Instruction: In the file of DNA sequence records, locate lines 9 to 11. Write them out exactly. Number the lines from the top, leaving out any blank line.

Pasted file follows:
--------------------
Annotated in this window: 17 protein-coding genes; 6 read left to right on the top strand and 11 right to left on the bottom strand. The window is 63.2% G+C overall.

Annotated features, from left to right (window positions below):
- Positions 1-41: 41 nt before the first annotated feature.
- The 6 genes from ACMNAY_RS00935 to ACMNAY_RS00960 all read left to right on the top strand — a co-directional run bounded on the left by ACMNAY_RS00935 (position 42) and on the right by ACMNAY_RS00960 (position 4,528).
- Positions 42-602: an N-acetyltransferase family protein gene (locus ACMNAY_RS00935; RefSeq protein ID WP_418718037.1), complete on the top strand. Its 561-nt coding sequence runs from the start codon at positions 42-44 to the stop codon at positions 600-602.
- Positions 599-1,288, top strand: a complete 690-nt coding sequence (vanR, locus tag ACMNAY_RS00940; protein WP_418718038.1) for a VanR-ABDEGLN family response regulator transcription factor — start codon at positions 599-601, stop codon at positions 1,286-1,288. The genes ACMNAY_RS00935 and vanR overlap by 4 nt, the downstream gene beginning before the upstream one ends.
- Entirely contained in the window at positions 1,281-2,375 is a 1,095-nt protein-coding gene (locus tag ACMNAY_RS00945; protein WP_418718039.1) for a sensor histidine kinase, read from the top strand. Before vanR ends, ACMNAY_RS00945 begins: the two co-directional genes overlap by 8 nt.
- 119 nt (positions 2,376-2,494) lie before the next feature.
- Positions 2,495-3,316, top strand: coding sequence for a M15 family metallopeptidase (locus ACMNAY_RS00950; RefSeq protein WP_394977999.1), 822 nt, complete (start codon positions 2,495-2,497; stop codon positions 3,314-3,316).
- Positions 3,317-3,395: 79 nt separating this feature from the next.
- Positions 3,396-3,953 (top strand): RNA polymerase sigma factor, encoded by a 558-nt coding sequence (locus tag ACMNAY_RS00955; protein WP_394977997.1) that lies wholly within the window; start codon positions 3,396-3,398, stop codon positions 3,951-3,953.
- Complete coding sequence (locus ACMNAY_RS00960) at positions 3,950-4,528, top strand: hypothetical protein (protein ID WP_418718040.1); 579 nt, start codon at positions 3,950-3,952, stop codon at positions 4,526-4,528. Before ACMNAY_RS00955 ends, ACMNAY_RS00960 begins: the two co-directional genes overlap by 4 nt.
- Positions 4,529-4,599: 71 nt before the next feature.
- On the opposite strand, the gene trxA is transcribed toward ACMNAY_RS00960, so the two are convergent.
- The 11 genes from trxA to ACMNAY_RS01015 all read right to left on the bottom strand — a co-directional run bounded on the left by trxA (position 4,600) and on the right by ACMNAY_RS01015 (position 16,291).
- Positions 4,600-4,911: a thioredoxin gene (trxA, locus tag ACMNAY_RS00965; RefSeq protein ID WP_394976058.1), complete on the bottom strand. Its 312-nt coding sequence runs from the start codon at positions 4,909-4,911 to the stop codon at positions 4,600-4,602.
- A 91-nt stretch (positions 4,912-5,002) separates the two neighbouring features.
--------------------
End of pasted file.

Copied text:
- Positions 2,495-3,316, top strand: coding sequence for a M15 family metallopeptidase (locus ACMNAY_RS00950; RefSeq protein WP_394977999.1), 822 nt, complete (start codon positions 2,495-2,497; stop codon positions 3,314-3,316).
- Positions 3,317-3,395: 79 nt separating this feature from the next.
- Positions 3,396-3,953 (top strand): RNA polymerase sigma factor, encoded by a 558-nt coding sequence (locus tag ACMNAY_RS00955; protein WP_394977997.1) that lies wholly within the window; start codon positions 3,396-3,398, stop codon positions 3,951-3,953.